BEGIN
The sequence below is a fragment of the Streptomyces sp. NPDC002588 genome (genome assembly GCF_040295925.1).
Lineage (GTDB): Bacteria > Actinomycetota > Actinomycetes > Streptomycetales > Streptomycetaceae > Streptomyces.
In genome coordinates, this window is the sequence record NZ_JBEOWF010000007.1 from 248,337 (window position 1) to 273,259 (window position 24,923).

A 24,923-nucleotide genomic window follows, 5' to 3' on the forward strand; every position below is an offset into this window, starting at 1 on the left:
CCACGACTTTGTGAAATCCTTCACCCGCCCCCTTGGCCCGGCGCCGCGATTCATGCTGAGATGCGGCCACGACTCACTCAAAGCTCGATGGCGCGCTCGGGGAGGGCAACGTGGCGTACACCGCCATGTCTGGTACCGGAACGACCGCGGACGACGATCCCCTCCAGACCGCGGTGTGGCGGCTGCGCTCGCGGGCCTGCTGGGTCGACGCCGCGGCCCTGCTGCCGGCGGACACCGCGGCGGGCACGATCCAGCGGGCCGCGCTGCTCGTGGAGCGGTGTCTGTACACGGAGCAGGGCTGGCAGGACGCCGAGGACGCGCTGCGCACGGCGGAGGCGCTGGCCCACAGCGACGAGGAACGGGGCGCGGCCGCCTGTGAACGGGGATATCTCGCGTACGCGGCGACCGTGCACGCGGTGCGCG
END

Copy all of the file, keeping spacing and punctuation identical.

The sequence below is a fragment of the Streptomyces sp. NPDC002588 genome (genome assembly GCF_040295925.1).
Lineage (GTDB): Bacteria > Actinomycetota > Actinomycetes > Streptomycetales > Streptomycetaceae > Streptomyces.
In genome coordinates, this window is the sequence record NZ_JBEOWF010000007.1 from 248,337 (window position 1) to 273,259 (window position 24,923).

A 24,923-nucleotide genomic window follows, 5' to 3' on the forward strand; every position below is an offset into this window, starting at 1 on the left:
CCACGACTTTGTGAAATCCTTCACCCGCCCCCTTGGCCCGGCGCCGCGATTCATGCTGAGATGCGGCCACGACTCACTCAAAGCTCGATGGCGCGCTCGGGGAGGGCAACGTGGCGTACACCGCCATGTCTGGTACCGGAACGACCGCGGACGACGATCCCCTCCAGACCGCGGTGTGGCGGCTGCGCTCGCGGGCCTGCTGGGTCGACGCCGCGGCCCTGCTGCCGGCGGACACCGCGGCGGGCACGATCCAGCGGGCCGCGCTGCTCGTGGAGCGGTGTCTGTACACGGAGCAGGGCTGGCAGGACGCCGAGGACGCGCTGCGCACGGCGGAGGCGCTGGCCCACAGCGACGAGGAACGGGGCGCGGCCGCCTGTGAACGGGGATATCTCGCGTACGCGGCGACCGTGCACGCGGTGCGCG